How to run a tournament with HouseDraft
Before you begin, please note that, at present, HouseDraft can only run Swiss-style tournaments.
The normal course of events
Ideally, you should display the HouseDraft home page on a TV or computer monitor in a location where players can easily see it. If that's not possible, you'll need to call out pairings and standings for everyone to hear at the beginning and end of each round.
Register the players: in the Players section, type a player's name in the text field,
then click Add. Repeat until all players have been added.
- The order in which you register players does not matter.
- If you make a mistake (such as misspelling a name, or registering someone who doesn't want to play), click the remove link next to that player's name. You can then re-register that player with the correct name if necessary.
- If you want to change any settings, now is the best time to do it, before the tournament begins. Click the settings link at the top-right of the page to see and edit the available settings.
(Optional) If your tournament is a draft, generate random seating for the draft portion by
clicking the Assign seating for draft button. Proceed with the draft portion. Once it's over,
players can sit anywhere they want during deck-building.
- In round 1, players will be paired against the person who was sitting the farthest from them during the draft. This helps to minimize foreknowledge of opponents' decks.
- If you're keeping things casual, you can skip the assigned seating and let drafters sit wherever they want. This won't impede the tournament in any way, but it means that first-round pairings will be assigned randomly, and players who were neighbors during the draft might be paired together.
- When the draft & deck-building are completed, or if you're not doing a draft, click Begin round 1.
The Pairings table shows who's playing against who. Have opponents sit down together.
- If you have an uneven number of players, one player will get a "bye". That player won't play a match in this round, but the bye counts as a win for the purpose of calculating match points. In the first round, the player who gets the bye is chosen at random. In subsequent rounds, the bye always goes to the lowest-ranked player (not counting anyone who's already received a bye).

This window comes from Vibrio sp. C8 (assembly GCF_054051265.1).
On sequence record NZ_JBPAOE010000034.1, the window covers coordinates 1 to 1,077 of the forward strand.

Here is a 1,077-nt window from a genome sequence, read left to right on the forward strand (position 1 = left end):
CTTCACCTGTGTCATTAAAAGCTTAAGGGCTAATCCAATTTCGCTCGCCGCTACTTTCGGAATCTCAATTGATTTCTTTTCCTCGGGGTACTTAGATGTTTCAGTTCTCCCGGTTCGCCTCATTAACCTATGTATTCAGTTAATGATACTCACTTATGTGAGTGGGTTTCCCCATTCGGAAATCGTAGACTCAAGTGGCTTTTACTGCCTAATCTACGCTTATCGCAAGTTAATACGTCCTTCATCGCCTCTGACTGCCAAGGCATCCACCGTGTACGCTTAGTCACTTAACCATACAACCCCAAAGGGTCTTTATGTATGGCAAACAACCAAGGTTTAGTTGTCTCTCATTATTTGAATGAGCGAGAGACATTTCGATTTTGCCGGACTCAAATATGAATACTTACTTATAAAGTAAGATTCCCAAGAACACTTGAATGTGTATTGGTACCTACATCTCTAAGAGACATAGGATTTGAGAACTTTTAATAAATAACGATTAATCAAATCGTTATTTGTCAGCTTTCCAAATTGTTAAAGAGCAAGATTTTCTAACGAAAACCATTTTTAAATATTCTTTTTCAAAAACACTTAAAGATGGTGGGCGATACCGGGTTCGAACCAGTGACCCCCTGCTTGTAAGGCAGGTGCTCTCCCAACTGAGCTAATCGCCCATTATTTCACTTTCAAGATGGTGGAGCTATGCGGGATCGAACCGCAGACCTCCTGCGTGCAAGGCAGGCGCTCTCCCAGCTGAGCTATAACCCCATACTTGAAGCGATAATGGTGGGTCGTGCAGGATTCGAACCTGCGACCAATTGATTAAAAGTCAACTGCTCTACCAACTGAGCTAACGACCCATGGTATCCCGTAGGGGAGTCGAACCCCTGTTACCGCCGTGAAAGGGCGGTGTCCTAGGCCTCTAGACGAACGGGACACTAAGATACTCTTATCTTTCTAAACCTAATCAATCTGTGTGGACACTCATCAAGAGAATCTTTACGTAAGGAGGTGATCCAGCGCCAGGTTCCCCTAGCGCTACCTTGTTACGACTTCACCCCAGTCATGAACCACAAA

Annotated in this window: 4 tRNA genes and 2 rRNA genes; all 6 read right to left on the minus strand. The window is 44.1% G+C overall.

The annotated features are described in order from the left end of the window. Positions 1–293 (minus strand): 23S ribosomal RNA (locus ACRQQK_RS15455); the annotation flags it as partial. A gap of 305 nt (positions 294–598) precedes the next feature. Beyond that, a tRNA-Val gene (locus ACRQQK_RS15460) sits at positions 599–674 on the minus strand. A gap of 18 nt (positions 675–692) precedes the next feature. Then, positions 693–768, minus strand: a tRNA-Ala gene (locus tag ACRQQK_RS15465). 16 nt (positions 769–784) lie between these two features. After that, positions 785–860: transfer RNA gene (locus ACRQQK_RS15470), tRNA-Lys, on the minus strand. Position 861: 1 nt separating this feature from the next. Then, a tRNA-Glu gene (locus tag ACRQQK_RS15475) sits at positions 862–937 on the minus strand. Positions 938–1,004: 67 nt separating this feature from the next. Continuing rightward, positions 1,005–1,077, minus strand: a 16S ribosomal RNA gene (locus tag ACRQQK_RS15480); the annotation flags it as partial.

- Table numbers are provided to help you stay organized, but for small groups, you may find it's fine to just have players sit wherever they feel like.
Once everybody's seated, click the Start button in the clock section to start the round timer.
Then tell everyone to begin their matches.
- You don't have to use the clock, but it's a good idea to, even in a casual enviroment. Players who finish early will be bored waiting on long matches, and even the players in those long matches may be relieved not to have them drag on.
- As each match finishes, record the number of games each player won in the Wins field next to their name (and the number of games drawn, if any, in the Draws field between them).
If the round timer runs out before all matches are completed, instruct anyone still playing to bring their matches
to a close.
- In Magic, the usual method for ending matches that have gone to time is this: the active player finishes their turn, then the players get five additional turns (total, not five apiece). If nobody has won by the end of those extra turns, the game is considered a draw. (This may or may not result in the entire match being a draw, depending on the results of previous games.)
- When all matches are finished, ask all players to review the results for correctness. Once everyone's satisfied, click Done entering results for round 2.
Pause a moment to let all players review the standings. Then, click Advance to round 2.
The Pairings table for the next round will be displayed.
- If it's no longer possible to produce a legal set of pairings, the site will tell you so, and will not advance to another round. The tournament is over at this point.
- Repeat from step 4, for as many more rounds as you want to play.
- When the tournament is over, you don't need to do anything special. Just leave the final Standings table up for the players to review.
- Next time you want to run a tournament, clear out the old one's results by clicking Start a new tournament at the bottom of the page.
A certain player can't move around easily. How can we accommodate them?
Before the first round begins, mark the keep at same table checkbox next to their name in the player list. (You can change this setting mid-tournament if you need to, but to minimize confusion, do it at the outset and then leave it alone.)
That player will get a fixed table number (F1) and will always be assigned to that table in every round. Seat them in a location that's convenient for them and then designate that table "F1". Their opponents will always come to their table.
You can give fixed table numbers to multiple players (F2, etc.), but keep in mind that if two players with fixed table numbers are matched together, one of them will have to move to the other.
This feature is great for accommodating players with limited mobility, and could also be used for someone who needs to stay in one place because of something they're responsible for (e.g., they have to keep an eye on a young kid).
The tournament has already started, but a late arrival wants to join.
Open the "Players" section and add them the same way you added players before the tournament.
If there are multiple late arrivals (and/or a player with a bye), you may wish to have those players start playing right away. To do so, click Pair the unpaired players with each other.
Pairing the unpaired players is a good idea if it's still fairly early in the round. It's better to give them something to do than to make them wait around while everybody else plays. You should give the new players a time extension, so they don't have to rush to complete their match (but keep the original time limit for everyone else in the round).